During an interview March 12 amidst the stunning sell-off that plunged the S&P 500 officially into bear market territory, Wharton finance professor
During an interview March 12 amidst the stunning sell-off that plunged the S&P 500 officially into bear market territory, Wharton finance professorJeremy Siegel was no happier about stock losses than anyone else. But he was satisfied, he said, that the forces that make stocks the investor’s best long-term bet are still dependable.
“I still think they are a good bet for the long run,” he said. “In fact, they are probably a better bet now than they were a year ago. You can buy them at cheaper prices.”
Siegel’s well-known 1994 book, and its 1998 update, Stocks for the Long Run, inspired investors with its thoroughly documented argument that over long periods stocks have dramatically outperformed bonds and cash. From 1926 through 1997, the broad market, measured by gauges such as the Standard & Poor’s 500, returned an average of 7.2% above inflation, despite short and long periods of losses. The chief investment alternative, bonds, while often safer over short periods, returned just 2% above inflation. Cash, such as bank accounts or money market funds, will generally offer no real return once inflation is taken into account, though cash investors are well protected from losses.
Some commentators have argued that Siegel’s book helped sustain the bull market by convincing legions of baby boomers to put their trust in stocks and stay the course during setbacks.
But that strategy is being tested today, as the ever-rising stock prices that investors became used to in the 1990s turned into a string of losses in 2000 and 2001. “In my lifetime I’ve seen worse bear markets,” Siegel said March 12. “But I’ve never seen one major sector take off like technology did and then crash.”
On March 12, a 4.3% drop took the S&P 500 officially into a bear market, with losses exceeding 20% from the March 24, 2000 peak. Also on March 12, The Dow Jones Industrial Average closed down 12.9% from its January 14, 2000 record. And the Nasdaq Composite Index was down a stunning 61.9% from its March 10, 2000 high, more than erasing the 86% gain that index made in 1999.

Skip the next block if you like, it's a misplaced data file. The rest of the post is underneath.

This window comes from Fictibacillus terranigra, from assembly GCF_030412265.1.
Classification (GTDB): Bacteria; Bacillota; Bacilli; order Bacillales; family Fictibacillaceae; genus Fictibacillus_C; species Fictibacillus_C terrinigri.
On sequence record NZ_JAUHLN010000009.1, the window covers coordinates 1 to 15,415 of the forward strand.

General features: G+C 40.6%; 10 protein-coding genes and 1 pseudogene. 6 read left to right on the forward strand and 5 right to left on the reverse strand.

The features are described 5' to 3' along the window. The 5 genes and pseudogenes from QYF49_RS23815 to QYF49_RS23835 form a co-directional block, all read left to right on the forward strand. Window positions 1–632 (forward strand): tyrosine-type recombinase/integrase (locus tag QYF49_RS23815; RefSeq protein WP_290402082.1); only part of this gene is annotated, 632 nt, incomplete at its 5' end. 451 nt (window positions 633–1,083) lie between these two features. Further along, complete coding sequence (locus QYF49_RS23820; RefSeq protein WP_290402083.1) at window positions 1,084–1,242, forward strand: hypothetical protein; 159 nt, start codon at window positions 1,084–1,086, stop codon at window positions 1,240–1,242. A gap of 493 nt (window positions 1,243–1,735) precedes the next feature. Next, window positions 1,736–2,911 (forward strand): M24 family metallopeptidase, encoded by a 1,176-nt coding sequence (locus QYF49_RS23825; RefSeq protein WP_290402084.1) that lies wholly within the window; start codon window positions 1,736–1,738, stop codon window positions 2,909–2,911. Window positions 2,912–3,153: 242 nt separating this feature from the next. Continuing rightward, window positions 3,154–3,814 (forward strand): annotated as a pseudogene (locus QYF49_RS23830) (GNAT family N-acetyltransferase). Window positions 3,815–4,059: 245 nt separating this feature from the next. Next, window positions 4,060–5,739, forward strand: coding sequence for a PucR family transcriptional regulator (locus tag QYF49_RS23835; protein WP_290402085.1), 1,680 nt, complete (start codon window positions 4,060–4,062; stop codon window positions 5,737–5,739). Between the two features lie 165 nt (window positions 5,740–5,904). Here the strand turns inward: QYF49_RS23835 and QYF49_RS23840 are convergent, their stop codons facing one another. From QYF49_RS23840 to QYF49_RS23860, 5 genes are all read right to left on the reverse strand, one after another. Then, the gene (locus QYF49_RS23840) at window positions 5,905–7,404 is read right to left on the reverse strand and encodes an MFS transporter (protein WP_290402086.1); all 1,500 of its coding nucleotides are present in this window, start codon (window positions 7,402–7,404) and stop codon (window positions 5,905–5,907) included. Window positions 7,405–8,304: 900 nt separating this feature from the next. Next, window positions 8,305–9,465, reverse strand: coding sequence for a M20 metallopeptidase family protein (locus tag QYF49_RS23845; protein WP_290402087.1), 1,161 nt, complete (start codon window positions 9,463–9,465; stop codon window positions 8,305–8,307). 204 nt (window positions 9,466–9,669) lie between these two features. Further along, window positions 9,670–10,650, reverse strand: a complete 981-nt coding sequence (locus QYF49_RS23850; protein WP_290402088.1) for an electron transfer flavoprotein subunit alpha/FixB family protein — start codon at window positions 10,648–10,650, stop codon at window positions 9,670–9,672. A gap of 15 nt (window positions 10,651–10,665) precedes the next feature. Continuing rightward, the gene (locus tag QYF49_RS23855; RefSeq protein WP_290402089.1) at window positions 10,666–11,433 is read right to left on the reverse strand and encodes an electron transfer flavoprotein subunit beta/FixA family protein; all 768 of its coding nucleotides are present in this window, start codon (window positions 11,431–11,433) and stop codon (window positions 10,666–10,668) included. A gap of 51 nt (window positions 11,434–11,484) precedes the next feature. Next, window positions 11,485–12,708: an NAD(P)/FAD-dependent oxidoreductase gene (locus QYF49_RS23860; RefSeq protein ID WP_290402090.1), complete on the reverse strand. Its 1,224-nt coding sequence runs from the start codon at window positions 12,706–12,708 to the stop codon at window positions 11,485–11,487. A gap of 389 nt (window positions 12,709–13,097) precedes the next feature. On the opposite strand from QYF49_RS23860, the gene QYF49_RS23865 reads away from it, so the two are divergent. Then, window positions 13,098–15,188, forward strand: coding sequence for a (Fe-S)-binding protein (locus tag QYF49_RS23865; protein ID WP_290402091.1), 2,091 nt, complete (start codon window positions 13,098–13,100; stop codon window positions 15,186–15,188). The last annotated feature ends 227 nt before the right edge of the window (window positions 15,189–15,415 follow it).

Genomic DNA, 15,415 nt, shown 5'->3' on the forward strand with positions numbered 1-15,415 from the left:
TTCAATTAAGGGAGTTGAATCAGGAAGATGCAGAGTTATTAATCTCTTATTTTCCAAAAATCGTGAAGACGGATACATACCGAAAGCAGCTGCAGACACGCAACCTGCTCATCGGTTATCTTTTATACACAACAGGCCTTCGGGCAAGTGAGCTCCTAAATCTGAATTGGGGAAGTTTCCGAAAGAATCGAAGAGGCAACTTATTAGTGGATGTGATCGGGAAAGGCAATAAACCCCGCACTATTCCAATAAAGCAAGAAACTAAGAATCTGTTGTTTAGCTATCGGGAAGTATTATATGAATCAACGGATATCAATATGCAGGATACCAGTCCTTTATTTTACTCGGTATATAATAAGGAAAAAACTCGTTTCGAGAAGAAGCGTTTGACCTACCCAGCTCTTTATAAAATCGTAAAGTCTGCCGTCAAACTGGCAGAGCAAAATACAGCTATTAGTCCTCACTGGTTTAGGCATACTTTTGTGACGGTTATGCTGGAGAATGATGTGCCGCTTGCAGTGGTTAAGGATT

Almost exactly a year earlier, on March 14, 2000, Siegel had written a column in the Wall Street Journal arguing that many major technology stocks that dominate the Nasdaq were ripe for a devastating downturn. The reason: Investors had bid share prices far higher than could be justified by those companies’ current or projected earnings. Investors were betting on extraordinary earnings growth in the future, or were hoping other investors would continue to demand stocks at ever-higher prices even if such growth seemed unlikely.
Nine of the 33 stocks with market capitalization over $85 billion traded at price-to-earnings ratios in excess of 100, more than five times the long-term average for stocks in the S&P 500, Siegel wrote. Even if these companies met analysts’ optimistic earnings growth projections, P/Es would remain in the 80s after five years and fall only to the 40s after 10 years. History suggested that P/Es would return eventually to normal levels of 15 to 20, which could only be accomplished by an inconceivable earnings growth or a devastating price decline.
Now, a year later, Siegel’s prediction has come true. Yahoo!, trading at 623 times earnings a year ago, has fallen 92%, from over $200 to about $16. Yet it still trades at an extraordinary high P/E of about 136. Many other tech stocks have fallen similar amounts.
“This has been a fascinating year,” Siegel said March 12. “Certainly, we’ve seen a resurgence of the traditional tools of valuation of equities – earnings and cash flow. Profits have become extremely important again.”
Inflated prices were the tinder; the economic slowdown was the match. The slowdown has brought a string of corporate “profit warnings” and disappointing quarterly reports, making it clear to investors that the extraordinary earnings growth needed to justify high stock prices would not come to pass.